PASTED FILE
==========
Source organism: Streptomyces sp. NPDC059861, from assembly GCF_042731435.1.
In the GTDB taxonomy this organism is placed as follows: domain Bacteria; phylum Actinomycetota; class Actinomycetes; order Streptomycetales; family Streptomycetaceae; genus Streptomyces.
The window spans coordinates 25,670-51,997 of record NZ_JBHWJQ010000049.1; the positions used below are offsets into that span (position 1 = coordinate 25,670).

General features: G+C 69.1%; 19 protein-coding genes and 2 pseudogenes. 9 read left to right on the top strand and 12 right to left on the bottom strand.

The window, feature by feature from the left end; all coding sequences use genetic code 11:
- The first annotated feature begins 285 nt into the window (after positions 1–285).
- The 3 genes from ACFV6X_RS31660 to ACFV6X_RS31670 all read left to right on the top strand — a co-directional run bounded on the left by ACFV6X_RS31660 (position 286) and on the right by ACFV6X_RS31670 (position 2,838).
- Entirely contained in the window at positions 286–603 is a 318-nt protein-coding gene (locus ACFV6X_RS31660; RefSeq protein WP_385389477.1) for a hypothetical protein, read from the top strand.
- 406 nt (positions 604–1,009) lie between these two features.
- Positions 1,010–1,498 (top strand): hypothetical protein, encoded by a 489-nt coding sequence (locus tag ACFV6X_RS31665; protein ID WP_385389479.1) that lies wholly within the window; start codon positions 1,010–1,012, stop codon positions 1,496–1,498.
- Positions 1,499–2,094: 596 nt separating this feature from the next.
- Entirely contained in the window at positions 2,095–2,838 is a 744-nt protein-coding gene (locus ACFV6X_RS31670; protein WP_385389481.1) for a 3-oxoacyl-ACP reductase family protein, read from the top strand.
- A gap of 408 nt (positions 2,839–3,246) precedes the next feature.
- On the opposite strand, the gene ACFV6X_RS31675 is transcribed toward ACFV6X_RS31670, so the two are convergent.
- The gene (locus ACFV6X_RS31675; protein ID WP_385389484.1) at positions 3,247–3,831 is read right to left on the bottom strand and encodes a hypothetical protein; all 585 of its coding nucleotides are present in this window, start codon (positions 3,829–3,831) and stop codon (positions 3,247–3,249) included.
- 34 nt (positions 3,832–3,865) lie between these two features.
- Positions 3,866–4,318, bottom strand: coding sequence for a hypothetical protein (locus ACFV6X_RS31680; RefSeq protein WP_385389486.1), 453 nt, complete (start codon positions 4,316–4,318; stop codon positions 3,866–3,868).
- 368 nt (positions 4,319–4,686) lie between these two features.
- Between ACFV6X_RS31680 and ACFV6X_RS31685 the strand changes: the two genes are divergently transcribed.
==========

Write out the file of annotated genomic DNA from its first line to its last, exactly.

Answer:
Source organism: Streptomyces sp. NPDC059861, from assembly GCF_042731435.1.
In the GTDB taxonomy this organism is placed as follows: domain Bacteria; phylum Actinomycetota; class Actinomycetes; order Streptomycetales; family Streptomycetaceae; genus Streptomyces.
The window spans coordinates 25,670-51,997 of record NZ_JBHWJQ010000049.1; the positions used below are offsets into that span (position 1 = coordinate 25,670).

General features: G+C 69.1%; 19 protein-coding genes and 2 pseudogenes. 9 read left to right on the top strand and 12 right to left on the bottom strand.

The window, feature by feature from the left end; all coding sequences use genetic code 11:
- The first annotated feature begins 285 nt into the window (after positions 1–285).
- The 3 genes from ACFV6X_RS31660 to ACFV6X_RS31670 all read left to right on the top strand — a co-directional run bounded on the left by ACFV6X_RS31660 (position 286) and on the right by ACFV6X_RS31670 (position 2,838).
- Entirely contained in the window at positions 286–603 is a 318-nt protein-coding gene (locus ACFV6X_RS31660; RefSeq protein WP_385389477.1) for a hypothetical protein, read from the top strand.
- 406 nt (positions 604–1,009) lie between these two features.
- Positions 1,010–1,498 (top strand): hypothetical protein, encoded by a 489-nt coding sequence (locus tag ACFV6X_RS31665; protein ID WP_385389479.1) that lies wholly within the window; start codon positions 1,010–1,012, stop codon positions 1,496–1,498.
- Positions 1,499–2,094: 596 nt separating this feature from the next.
- Entirely contained in the window at positions 2,095–2,838 is a 744-nt protein-coding gene (locus ACFV6X_RS31670; protein WP_385389481.1) for a 3-oxoacyl-ACP reductase family protein, read from the top strand.
- A gap of 408 nt (positions 2,839–3,246) precedes the next feature.
- On the opposite strand, the gene ACFV6X_RS31675 is transcribed toward ACFV6X_RS31670, so the two are convergent.
- The gene (locus ACFV6X_RS31675; protein ID WP_385389484.1) at positions 3,247–3,831 is read right to left on the bottom strand and encodes a hypothetical protein; all 585 of its coding nucleotides are present in this window, start codon (positions 3,829–3,831) and stop codon (positions 3,247–3,249) included.
- 34 nt (positions 3,832–3,865) lie between these two features.
- Positions 3,866–4,318, bottom strand: coding sequence for a hypothetical protein (locus ACFV6X_RS31680; RefSeq protein WP_385389486.1), 453 nt, complete (start codon positions 4,316–4,318; stop codon positions 3,866–3,868).
- 368 nt (positions 4,319–4,686) lie between these two features.
- Between ACFV6X_RS31680 and ACFV6X_RS31685 the strand changes: the two genes are divergently transcribed.